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Diagnosed today

Hello all,

So received a letter today confirming diagnosis of MS. I’ve got a follow up appointment on 21st so I guess they’ll discuss treatment options then and which kind it is. I knew it was likely to be MS but still feel a little upset and worried about what the future will bring. My Occupational health dept have been fab and have told me to hold off going back to work until I’ve seen the neurologist. So for now just going to try and be positive and take it on board, what will be, will be.

Carole x

Hi

I had my diagnosis at the beginning of September. It was a relief as I’ve been having problems for years with no one knowing what was wrong with me. They were treating me for a drop foot and I’ve been unable to drive for a couple of years as it’s my right foot.

I can’t have an MRI, as I have a pacemaker. Eventually I was referred to neurology and a lovely consultant had me have a CT scan of my brain.

He found there were some lesions on the scan and diagnosed MS.

It explains a lot I have nerve pain in my right foot, my right legs doesn’t work as it should and neuralgia pain in my face and head. I’ve had some of these symptoms for years and they think I’ve had MS for years. I had a numbness episode in my legs 10 years ago and also 20 years ago.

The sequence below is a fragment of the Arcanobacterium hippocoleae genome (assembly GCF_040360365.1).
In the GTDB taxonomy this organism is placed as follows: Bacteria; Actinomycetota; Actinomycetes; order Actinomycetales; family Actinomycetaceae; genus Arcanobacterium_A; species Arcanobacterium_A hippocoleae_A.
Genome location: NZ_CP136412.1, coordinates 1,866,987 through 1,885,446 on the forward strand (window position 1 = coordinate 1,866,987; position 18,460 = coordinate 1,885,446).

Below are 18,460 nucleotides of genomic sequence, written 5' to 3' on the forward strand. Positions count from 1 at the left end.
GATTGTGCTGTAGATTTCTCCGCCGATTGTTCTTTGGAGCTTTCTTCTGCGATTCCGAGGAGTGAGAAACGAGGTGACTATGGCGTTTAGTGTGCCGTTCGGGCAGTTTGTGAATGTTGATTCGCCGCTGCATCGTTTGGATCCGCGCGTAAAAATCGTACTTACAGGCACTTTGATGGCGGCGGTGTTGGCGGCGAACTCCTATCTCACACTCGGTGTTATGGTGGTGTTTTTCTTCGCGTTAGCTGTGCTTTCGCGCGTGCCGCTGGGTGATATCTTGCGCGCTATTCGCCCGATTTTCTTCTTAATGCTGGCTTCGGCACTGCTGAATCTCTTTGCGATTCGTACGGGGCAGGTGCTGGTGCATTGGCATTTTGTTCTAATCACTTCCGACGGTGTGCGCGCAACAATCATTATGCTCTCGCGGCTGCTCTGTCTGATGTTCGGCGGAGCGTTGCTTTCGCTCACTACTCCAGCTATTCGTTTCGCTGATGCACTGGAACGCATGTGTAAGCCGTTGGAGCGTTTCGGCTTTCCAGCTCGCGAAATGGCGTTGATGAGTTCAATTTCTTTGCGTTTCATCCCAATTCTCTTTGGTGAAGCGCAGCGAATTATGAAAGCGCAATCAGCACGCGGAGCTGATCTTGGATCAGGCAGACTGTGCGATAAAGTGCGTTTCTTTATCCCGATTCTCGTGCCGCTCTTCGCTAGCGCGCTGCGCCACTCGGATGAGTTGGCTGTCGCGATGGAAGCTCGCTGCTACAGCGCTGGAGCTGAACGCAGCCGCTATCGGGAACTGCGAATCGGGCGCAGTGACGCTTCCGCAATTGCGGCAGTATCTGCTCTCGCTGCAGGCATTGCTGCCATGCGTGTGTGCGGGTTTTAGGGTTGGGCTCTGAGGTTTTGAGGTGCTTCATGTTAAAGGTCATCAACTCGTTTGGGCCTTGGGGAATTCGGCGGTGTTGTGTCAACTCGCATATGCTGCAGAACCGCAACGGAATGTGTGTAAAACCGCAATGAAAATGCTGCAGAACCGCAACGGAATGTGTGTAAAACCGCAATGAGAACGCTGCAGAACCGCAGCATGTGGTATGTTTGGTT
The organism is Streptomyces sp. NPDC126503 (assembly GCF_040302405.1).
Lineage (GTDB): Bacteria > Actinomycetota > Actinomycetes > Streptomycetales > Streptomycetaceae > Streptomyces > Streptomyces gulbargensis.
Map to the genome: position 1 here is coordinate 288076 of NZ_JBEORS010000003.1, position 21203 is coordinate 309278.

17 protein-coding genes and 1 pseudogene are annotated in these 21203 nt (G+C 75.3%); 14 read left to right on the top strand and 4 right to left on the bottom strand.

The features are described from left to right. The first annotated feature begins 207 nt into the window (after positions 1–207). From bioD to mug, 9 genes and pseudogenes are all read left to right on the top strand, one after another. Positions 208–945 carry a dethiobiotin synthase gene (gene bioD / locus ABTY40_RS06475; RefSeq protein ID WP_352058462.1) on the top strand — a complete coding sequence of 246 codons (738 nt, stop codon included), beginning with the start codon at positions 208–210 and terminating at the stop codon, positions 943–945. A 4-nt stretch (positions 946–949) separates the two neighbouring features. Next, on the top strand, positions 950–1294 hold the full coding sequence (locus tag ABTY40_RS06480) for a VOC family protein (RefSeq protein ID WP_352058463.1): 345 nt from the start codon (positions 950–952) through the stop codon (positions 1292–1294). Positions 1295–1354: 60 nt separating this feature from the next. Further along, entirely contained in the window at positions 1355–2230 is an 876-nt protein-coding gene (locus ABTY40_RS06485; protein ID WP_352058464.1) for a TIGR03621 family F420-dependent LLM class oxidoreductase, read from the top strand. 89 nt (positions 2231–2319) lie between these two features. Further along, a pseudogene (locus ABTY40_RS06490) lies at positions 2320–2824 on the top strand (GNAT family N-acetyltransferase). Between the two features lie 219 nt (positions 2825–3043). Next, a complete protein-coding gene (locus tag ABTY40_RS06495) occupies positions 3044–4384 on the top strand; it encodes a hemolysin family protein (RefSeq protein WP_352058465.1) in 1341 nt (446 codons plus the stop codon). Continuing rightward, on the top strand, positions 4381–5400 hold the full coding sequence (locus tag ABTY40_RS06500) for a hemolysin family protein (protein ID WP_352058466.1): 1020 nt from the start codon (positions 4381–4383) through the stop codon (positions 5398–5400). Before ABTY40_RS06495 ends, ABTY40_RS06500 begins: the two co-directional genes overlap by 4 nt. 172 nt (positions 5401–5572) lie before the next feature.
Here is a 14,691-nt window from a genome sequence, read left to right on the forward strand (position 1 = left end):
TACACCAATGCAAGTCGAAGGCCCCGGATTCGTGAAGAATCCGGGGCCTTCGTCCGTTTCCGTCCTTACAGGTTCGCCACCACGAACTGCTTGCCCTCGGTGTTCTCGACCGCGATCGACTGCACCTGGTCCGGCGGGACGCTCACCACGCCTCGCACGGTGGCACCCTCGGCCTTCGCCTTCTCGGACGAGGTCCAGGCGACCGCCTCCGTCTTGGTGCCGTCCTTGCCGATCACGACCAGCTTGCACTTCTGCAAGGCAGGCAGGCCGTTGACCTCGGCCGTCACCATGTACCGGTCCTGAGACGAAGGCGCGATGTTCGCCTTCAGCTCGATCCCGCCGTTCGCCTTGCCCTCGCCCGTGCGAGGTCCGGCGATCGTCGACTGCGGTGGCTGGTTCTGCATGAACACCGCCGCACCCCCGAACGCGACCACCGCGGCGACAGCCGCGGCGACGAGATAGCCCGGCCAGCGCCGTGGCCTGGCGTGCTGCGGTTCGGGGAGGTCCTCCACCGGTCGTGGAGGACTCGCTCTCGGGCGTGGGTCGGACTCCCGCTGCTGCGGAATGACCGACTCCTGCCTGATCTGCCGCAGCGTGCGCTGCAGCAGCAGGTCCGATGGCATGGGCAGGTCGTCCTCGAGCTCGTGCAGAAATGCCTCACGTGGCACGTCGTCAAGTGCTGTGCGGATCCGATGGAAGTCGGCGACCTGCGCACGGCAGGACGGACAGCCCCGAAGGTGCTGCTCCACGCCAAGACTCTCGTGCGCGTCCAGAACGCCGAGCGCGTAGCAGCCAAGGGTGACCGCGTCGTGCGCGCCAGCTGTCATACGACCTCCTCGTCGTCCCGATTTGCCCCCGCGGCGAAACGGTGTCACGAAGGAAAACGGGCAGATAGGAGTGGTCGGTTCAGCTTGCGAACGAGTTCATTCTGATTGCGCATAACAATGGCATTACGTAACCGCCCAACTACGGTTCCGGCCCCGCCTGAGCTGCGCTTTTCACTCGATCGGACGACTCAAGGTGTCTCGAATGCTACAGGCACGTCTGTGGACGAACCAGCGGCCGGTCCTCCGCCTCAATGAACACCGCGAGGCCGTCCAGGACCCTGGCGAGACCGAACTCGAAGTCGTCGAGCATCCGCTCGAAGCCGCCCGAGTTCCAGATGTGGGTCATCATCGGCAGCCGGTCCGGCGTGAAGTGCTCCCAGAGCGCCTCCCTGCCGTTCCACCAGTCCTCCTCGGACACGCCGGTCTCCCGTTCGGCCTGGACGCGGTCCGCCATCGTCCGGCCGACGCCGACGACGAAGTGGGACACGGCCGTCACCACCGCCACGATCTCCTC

The week before my diagnosis I decided I was going to sell my house and move closer to my Mum. Therefore, not only am I dealing with my diagnosis but moving, after 20 years in my current house.

I’ve told my Mum and a couple of close friends but not other people as I’m not sure I could cope with their reaction.

The local MS group have regular meetings but again I’m not ready to go. I’m going to a session next week for people who have been newly diagnosed not sure what to expect.

I’ve never known anyone with MS not sure what it’s going to do to me or how I’ll cope.

At the moment I am working with the positives. I know what it is and can be managed correctly. I’m going to get a driving assessment to let me drive again (an adapted car). I’m going to move to a new house, to a lovely place which will give me some peace and quiet rather than in the middle of suburbia.

In my low moments I ring the MS helpline and they always give me good advice and make me feel better.

x

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Hi, I can’t imagine moving house but it’ll be good to be nearer your mum. You reminded me of a couple of things, the local MS group which I might well join and the fact I need to tell the DVLA. What about your GP they can be a good source of support Carole x

Hello Carole

Well at least you’re out of Limbo. And it’s not NMO, which is good.

But on the other hand, regardless of having told yourself MS is better than NMO and it was likely to be one or the other, seeing it in writing is still hard. Once you’ve opened that letter, that was it, you have MS.

You are likely to go through all manner of emotions over the next few weeks and months. Don’t be surprised if you get tearful, feel low and maybe depressed. You may get to a point of acceptance, but don’t be in a hurry to get there, many of us haven’t reached that point after more than 20 years. I still swear at MS.

Good luck for the appointment with the neurologist.

Sue

Hello